Scripts aren’t just for movie and television actors. All of us have our own scripts. In particular, all of us have an “eating” script. Our scripts are not that easily read meaning, most of the time, our scripts are like icebergs; we can only see part of it while the majority of it is hidden. What do I mean?



Have you ever watched TV while eating dinner? Of course you have. Did you know you eat 28% more food while watching TV? You probably didn’t. This is an example of your “eating” script. While the TV gets blame for many unfit figures it’s other subtle, social cues that shape our eating habits. Men tend to eat more on a date because, subconsciously, we think women like seeing men with an appetite and this relates to our “manliness.” In turn, women tend to eat less on a date because eating too much is not considered feminine. The ironic part about this comparison is that studies have shown the overwhelming majority of men don’t think women who eat less are more feminine and women don’t think a man with an appetite is a sign of his manliness. Still, it greatly effects how we eat in front of the other sex.



How about eating around a group of people? Would that affect your eating habits? It sure does! Just eating with one more person at the dinner table increases your foods in take by 35%. Can you guess how much more you eat when you’re out with 7 or more friends at a restaurant? 50% more? 70% more? WRONG! You eat NINETY-SIX percent more food. That’s nearly double what you would have eaten by yourself!



Come from a big family? I don’t mean “big” as in “lots of people” but bigger waistlines. What about a leaner family? The type of people you grow up around greatly impacts your eating habits. Sure, genetics play a role but a very, very small role when it comes to your health and waistline. As the saying goes, “genetics load the gun, environment pulls the trigger.” Family eating habits reflect off of one another, starting with the parents and working it’s way down from the oldest sibling to the youngest. If you come from a bigger family then your eating habits tend to be larger and more frequent and vice versa for a leaner family.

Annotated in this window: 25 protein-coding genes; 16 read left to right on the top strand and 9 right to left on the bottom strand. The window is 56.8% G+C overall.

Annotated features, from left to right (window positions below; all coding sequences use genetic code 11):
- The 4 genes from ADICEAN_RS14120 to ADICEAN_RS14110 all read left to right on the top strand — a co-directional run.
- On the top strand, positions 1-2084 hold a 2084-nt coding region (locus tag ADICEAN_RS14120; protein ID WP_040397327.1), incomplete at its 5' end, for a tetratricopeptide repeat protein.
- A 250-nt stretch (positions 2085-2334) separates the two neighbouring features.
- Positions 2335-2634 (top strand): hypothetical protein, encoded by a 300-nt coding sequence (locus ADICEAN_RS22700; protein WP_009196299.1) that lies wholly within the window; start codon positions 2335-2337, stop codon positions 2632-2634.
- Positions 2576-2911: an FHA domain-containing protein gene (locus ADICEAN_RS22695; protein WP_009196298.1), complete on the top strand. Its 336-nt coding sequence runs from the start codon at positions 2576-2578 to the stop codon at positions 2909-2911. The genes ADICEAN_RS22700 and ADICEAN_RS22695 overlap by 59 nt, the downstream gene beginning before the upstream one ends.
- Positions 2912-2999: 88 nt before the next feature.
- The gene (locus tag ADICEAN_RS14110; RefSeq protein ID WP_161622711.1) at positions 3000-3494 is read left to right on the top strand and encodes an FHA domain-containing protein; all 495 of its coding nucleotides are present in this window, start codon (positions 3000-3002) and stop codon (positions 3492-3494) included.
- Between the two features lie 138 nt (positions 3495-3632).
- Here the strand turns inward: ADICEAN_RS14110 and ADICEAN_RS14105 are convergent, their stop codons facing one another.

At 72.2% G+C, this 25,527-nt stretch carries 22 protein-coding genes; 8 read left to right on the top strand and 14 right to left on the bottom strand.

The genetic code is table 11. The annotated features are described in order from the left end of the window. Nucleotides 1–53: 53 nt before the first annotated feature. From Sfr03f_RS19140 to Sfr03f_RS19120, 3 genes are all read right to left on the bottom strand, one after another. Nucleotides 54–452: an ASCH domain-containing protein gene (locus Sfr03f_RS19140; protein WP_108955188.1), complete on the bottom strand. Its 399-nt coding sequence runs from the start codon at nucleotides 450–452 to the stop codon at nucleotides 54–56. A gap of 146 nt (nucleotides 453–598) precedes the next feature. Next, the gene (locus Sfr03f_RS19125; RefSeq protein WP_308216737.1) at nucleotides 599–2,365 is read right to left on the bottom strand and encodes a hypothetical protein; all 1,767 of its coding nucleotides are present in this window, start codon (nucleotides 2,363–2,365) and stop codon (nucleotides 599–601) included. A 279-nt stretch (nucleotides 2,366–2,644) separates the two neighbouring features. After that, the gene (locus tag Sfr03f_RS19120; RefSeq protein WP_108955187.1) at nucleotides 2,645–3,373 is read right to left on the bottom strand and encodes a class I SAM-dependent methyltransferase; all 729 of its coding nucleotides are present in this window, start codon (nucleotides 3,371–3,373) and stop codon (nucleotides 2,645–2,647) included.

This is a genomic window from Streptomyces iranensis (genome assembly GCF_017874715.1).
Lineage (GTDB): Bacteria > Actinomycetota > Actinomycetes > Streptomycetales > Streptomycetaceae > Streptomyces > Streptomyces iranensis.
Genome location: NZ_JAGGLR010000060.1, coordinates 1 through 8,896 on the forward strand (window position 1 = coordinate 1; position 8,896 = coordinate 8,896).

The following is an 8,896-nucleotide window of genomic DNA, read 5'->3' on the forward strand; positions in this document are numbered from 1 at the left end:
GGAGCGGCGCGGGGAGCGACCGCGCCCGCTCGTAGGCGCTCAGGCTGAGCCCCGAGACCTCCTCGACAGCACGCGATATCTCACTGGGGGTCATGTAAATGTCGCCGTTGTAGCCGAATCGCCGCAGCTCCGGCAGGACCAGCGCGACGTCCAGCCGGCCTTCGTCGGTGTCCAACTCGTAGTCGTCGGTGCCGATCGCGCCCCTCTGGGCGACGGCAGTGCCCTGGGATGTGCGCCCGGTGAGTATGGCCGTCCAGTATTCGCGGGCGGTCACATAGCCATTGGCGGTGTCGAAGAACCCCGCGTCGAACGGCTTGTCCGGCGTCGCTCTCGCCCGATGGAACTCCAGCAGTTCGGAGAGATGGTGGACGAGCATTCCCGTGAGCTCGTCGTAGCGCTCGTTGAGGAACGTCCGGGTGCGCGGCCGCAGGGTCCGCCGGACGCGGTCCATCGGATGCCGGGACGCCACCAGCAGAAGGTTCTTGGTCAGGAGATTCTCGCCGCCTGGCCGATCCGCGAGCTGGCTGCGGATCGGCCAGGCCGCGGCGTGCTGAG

We’ve already covered one eating distraction, watching TV. While watching TV is a big culprit in overeating it’s not alone. What about your cell phone? I’m sure many of you can attest to eating while scrolling through your Facebook news feed or reading the latest article from BuzzFeed on how to not overeat while watching TV (this is called “Inception” lol). Reading the newspaper, playing a game, and so on. All of these are ways we distract our brains, and our stomachs, from realizing how much food we’re consuming in one sitting.



Eating based on the weather is nothing new. It’s part of our biology. When the seasons changed and the days were shorter, temperature began to drop, and there was rain/snow we tended to eat more. It was a method to help insulate us from the colder seasons that were on the way. During the warmer months we would consume less food and focus on hydration. Plus, we tend to move more in the warmer months. Despite temperature-controlled environments, plenty of food and water, we still eat based on the seasons. Chalk it up to evolution.


Did you enjoy these little tidbits on eating? Let me know what you think!



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